4.3 As stated in our previous consultation submission, we believe that the challenges of delivering medical education in the clinical workplace are such that the Medical Programme Board (MPB) should continue in some form as part of HEE.

4.4 With the Royal Colleges’ key role in developing education and practice standards in medicine, it is crucial for HEE to establish and maintain appropriate levels of engagement and interaction with the Royal Colleges and drive innovation and quality through the college routes. Likewise, with the introduction of Any Qualified Providers (AQP) in the NHS, HEE should actively seek the participation of the Royal Colleges in ensuring that healthcare professionals working for AQPs undergo training, assessment and qualifications.

In terms of the constitution of the HEE Board, the RCOG believes that it is crucial for the Royal Colleges to have significant representation.

5. The proposed role, structure, status, size and composition of local Provider Skills Networks (PSNs)/LETBs

5.1 The RCOG is concerned about the profusion of bodies potentially managing the provision of education locally. There are a plethora of groups below the national level, more than envisaged in March. It is not possible to recommend anything about PSNs or LETBs until there is more clarity about the respective roles and responsibilities of Clinical Commissioning Groups (CCGs), Health & Wellbeing Boards and Clinical Senates. There is a considerable risk of confusion, duplication and stagnation in the sub-national structure unless great care is taken to design the governance system as a whole. There is also the question of increasing bureaucracy with the introduction of these groups when the original intention was to reduce red tape.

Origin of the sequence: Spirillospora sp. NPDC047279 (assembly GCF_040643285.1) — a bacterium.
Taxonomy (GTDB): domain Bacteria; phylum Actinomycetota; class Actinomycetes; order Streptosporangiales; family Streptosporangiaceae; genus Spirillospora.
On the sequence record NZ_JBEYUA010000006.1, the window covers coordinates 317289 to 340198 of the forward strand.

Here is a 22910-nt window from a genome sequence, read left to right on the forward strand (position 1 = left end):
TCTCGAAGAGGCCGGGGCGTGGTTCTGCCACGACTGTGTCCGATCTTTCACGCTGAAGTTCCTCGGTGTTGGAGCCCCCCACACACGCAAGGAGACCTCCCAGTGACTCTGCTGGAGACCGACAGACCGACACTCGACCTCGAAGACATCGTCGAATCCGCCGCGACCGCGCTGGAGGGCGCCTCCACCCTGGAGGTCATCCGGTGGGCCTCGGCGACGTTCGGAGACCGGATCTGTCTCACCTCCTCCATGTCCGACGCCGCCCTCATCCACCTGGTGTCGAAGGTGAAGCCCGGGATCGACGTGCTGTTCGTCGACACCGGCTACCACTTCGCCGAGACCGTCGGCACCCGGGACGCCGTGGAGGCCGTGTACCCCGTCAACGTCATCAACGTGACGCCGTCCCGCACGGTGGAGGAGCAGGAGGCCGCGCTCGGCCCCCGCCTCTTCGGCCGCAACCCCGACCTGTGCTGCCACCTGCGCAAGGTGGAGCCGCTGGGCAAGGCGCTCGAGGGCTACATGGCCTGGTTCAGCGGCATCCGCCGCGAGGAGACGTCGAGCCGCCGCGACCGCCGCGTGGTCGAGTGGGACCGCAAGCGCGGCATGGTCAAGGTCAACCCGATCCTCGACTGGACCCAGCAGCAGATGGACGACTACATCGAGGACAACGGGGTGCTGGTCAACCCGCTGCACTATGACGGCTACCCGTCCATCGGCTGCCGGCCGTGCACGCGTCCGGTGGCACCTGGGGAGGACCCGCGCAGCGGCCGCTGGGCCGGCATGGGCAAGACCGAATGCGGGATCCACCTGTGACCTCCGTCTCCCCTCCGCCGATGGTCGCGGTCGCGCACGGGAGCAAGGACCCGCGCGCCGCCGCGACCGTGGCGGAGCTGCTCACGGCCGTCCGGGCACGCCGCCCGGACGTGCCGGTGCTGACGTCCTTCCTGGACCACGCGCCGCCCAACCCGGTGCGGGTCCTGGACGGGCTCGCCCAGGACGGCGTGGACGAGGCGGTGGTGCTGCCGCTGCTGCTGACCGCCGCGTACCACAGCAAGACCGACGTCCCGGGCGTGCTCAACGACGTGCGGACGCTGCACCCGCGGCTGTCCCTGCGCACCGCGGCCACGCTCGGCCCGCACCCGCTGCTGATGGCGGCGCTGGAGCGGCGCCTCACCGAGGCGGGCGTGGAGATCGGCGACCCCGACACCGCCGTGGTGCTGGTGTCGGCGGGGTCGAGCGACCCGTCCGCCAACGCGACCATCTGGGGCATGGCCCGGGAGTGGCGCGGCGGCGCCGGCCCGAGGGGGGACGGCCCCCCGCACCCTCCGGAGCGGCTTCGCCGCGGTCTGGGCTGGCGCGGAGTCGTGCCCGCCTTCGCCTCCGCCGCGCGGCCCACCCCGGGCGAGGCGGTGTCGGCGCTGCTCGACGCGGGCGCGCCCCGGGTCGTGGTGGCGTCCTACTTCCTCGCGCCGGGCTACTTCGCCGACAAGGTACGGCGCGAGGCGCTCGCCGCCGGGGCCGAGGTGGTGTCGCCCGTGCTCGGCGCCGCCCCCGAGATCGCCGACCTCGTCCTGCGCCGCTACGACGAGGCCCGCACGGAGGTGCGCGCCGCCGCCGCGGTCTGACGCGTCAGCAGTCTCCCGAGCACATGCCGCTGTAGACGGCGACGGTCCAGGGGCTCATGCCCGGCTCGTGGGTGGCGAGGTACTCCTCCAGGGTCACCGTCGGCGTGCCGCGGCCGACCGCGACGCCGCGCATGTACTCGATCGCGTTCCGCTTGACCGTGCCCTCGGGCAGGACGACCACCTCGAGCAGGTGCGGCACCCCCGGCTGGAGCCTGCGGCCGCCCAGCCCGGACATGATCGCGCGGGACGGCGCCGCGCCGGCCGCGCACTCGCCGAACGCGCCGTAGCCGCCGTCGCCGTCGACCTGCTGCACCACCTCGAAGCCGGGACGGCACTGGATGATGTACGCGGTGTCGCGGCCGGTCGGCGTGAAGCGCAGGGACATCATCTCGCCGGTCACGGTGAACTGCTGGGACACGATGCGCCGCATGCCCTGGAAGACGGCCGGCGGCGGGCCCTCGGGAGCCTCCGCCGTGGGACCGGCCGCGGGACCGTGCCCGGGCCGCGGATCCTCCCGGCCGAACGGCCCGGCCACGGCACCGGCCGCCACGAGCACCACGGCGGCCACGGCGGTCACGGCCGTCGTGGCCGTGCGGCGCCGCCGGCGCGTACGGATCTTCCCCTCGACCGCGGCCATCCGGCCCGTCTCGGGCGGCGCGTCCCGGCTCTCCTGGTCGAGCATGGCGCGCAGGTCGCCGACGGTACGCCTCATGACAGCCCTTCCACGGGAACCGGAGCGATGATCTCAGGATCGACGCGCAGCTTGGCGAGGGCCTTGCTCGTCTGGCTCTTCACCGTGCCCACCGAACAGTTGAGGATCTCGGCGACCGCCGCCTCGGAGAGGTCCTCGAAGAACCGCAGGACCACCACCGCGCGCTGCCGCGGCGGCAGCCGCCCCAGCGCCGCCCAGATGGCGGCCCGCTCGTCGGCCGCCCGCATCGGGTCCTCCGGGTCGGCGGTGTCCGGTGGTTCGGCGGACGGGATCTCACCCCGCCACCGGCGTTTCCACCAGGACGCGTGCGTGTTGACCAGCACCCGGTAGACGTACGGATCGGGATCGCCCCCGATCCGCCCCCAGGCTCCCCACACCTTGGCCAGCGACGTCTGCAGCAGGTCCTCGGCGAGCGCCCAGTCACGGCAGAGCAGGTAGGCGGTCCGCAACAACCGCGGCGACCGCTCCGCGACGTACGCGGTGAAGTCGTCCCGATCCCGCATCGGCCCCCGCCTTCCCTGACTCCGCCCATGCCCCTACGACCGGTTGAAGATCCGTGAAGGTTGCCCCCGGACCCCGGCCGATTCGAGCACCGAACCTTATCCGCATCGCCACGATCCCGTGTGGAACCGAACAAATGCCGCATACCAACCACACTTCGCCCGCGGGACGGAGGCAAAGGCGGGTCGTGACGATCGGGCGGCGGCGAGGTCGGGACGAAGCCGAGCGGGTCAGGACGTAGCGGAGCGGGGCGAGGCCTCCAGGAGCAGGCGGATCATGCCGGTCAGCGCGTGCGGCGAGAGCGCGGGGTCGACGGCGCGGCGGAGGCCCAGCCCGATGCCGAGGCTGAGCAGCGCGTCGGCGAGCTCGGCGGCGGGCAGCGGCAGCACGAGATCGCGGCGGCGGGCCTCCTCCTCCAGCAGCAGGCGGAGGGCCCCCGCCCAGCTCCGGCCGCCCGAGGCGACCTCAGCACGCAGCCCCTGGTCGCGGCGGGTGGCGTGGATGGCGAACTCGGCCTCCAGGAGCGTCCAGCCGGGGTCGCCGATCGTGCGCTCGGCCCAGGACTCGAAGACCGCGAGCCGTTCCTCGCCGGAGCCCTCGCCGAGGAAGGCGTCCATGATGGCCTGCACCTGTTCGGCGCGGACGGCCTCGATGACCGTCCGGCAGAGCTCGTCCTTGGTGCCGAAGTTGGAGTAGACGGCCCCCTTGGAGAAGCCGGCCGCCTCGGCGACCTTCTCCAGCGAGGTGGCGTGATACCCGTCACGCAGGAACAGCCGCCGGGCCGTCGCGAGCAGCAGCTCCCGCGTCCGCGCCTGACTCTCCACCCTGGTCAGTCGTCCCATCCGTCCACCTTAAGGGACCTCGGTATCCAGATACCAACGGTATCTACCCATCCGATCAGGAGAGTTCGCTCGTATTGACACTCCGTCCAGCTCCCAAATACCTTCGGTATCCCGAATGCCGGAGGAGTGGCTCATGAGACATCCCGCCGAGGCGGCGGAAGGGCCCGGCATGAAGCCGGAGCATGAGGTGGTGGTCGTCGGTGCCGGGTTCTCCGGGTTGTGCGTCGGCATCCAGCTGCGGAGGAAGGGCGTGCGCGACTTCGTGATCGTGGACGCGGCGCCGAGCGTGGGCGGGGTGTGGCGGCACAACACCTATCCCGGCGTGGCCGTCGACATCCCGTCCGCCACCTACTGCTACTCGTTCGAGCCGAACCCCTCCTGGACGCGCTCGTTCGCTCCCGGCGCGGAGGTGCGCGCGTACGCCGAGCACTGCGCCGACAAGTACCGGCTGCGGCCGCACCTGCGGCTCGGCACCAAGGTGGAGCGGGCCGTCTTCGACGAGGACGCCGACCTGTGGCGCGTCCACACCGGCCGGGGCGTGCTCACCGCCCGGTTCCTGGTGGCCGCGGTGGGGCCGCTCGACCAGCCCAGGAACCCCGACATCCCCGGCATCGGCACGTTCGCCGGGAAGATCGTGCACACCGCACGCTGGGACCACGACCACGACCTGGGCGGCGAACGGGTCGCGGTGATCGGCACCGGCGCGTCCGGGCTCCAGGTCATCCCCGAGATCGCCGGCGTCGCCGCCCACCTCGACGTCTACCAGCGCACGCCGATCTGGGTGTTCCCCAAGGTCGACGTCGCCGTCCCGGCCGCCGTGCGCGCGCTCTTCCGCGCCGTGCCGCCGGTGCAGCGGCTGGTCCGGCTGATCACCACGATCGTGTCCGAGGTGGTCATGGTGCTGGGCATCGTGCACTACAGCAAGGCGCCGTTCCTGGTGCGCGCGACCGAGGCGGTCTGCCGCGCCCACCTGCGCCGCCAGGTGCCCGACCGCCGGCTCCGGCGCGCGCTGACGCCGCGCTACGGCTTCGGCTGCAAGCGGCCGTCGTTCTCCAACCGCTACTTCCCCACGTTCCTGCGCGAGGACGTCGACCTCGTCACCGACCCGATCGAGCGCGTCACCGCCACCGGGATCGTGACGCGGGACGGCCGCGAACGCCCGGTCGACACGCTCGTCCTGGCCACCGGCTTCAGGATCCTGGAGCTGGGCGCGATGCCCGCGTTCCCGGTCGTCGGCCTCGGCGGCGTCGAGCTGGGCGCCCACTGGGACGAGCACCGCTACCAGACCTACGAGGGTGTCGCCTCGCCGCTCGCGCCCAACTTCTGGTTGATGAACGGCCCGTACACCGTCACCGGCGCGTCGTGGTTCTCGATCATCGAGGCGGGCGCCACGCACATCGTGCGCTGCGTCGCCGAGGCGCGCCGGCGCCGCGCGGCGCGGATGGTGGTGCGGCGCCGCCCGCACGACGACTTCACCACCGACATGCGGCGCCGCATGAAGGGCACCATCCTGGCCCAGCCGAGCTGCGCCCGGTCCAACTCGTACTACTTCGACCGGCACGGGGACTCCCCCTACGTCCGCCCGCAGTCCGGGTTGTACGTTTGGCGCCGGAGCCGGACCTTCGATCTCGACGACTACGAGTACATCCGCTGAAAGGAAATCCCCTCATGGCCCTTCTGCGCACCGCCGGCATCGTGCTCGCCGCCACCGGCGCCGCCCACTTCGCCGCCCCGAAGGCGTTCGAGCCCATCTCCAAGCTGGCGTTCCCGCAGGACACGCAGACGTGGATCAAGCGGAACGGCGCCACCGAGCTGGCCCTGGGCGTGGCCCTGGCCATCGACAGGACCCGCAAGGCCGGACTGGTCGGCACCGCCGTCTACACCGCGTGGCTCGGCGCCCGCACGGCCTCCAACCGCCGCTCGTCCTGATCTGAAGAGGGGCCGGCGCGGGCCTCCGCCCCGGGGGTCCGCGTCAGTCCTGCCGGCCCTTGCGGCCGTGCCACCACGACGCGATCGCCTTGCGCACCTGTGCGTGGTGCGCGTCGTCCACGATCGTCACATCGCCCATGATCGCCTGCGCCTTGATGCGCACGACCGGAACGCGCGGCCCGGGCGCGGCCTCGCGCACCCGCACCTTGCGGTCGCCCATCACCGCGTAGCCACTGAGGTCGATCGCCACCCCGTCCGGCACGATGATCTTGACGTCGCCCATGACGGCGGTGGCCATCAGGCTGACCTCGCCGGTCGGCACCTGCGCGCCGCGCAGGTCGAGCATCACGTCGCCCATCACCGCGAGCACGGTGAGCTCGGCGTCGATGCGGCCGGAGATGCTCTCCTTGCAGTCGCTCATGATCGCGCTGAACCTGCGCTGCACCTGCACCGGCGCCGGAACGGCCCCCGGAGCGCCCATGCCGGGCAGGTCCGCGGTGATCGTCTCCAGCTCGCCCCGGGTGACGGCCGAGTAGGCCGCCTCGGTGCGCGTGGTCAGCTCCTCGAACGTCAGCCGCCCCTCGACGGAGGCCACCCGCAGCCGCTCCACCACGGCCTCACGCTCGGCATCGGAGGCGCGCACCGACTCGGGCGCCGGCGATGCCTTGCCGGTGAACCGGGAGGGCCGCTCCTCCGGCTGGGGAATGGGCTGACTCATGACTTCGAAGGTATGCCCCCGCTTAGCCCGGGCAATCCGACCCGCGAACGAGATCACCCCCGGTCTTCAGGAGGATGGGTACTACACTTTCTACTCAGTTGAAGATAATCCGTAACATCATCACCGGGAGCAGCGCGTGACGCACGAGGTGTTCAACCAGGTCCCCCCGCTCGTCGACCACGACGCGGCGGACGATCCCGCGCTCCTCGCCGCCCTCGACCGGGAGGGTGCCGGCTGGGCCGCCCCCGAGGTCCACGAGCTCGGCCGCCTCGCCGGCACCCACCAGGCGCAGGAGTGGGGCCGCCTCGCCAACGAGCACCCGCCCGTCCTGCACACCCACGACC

5.2 LETBs are probably best accountable to HEE but this assumption may not hold for PSNs. LETBs will also probably be best based on the current national SHA and Deanery structures, and should include representation from all stakeholders involved in education and training of the healthcare workforce, plus lay and trainee membership. The role of the LETB should be to oversee the delivery of high quality healthcare education and training in its area in accordance with the priorities specified by HEE; ensure that healthcare education and training is being appropriately delivered; take local remedial action where appropriate; and to liaise with local CCGs about education commissioning priorities. How the LETBs are supported and resourced is another question for consideration. The Deanery functions and governance through commissioning would have close relationships with LETBs but be independent and perhaps relate to several LETBs within a region.

6. The role and content of the proposed National Education and Training Outcomes Framework